Indexed on: 02 Dec '15Published on: 02 Dec '15Published in: Experimental and therapeutic medicine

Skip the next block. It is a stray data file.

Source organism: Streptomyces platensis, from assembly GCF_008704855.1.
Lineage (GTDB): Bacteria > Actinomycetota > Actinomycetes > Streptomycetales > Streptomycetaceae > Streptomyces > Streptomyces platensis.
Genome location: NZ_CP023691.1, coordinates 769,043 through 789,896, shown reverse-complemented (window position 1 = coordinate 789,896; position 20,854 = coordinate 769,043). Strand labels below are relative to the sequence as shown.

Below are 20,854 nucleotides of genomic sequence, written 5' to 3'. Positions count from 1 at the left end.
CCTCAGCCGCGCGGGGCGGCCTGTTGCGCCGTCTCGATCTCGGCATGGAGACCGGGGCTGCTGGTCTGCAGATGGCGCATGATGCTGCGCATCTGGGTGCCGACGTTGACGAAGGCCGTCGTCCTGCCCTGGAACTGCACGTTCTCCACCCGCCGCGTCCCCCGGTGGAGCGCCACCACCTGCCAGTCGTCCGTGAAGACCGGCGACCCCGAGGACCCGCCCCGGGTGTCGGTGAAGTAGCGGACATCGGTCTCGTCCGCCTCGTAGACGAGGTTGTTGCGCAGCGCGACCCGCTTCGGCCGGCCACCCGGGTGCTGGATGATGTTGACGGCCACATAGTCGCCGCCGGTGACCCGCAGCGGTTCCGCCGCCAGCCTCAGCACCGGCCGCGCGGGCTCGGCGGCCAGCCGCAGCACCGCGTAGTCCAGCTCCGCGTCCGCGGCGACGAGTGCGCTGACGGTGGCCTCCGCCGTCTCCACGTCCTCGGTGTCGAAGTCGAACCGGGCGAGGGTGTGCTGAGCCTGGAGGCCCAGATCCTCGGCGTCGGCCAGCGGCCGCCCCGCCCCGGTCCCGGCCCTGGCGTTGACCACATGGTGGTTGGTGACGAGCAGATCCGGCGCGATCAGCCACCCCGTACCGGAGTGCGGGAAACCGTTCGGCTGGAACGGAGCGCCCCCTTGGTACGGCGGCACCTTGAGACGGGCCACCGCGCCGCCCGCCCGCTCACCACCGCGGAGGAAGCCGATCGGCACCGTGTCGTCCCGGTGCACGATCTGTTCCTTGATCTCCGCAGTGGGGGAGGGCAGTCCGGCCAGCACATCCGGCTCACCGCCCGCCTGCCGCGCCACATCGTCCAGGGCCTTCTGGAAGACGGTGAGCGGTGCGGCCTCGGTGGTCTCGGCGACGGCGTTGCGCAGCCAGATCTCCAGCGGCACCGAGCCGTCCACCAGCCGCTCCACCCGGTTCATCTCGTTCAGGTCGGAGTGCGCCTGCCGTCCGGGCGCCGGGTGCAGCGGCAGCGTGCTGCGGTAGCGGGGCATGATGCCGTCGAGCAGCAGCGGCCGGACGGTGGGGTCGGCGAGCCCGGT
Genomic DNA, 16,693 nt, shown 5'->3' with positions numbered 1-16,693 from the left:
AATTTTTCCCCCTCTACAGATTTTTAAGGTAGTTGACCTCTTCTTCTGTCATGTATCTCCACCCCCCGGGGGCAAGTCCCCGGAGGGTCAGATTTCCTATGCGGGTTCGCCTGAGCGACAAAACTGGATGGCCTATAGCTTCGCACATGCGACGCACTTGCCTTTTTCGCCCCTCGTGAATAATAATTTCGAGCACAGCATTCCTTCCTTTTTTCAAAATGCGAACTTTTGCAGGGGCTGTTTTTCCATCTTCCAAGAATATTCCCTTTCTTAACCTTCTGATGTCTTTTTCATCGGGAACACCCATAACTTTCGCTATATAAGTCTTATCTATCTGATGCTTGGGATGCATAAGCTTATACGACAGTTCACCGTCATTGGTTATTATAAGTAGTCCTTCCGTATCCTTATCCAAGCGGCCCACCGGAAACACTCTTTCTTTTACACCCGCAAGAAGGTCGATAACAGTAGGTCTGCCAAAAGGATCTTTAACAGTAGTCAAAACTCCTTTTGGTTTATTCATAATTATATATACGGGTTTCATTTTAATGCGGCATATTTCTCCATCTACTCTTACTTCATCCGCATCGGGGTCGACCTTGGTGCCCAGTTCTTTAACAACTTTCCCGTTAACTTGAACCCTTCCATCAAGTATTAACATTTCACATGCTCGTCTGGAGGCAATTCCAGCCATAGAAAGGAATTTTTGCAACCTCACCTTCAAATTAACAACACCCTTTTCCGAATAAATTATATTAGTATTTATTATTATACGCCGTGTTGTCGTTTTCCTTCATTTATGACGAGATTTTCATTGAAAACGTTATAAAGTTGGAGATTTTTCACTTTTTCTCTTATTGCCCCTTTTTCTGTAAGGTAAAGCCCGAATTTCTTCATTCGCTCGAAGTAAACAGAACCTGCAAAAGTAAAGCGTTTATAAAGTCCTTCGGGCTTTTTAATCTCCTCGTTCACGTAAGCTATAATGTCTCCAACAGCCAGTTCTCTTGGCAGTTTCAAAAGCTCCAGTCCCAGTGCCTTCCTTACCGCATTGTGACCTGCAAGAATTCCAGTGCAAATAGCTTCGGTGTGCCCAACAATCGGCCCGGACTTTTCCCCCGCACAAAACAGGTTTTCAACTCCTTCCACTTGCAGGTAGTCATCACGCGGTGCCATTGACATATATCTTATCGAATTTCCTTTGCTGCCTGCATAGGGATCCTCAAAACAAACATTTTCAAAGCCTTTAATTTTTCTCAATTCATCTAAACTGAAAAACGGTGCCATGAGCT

Carotid stump syndrome (CSS) is known to be one of the causes of recurrent ipsilateral ischemic stroke following the occlusion of the internal carotid artery (ICA). The present study describes a case of left CSS in a 50-year-old patient presenting with a central retinal artery embolism following internal carotid and middle cerebral artery occlusion. The central retinal artery embolism was believed to be a consequence of microemboli, which originated from the stump of the occluded ICA, passing into the ophthalmic artery due to external carotid-internal carotid anastomotic channels, although the other possible pathophysiological causes of this condition are discussed. Digital subtraction angiography of the patient showed trickle flow in the occluded ICA during the venous phase, by which the stump emboli may have been transported to the ophthalmic artery. The patient was successfully treated with anticoagulation therapy without surgical or endovascular treatment.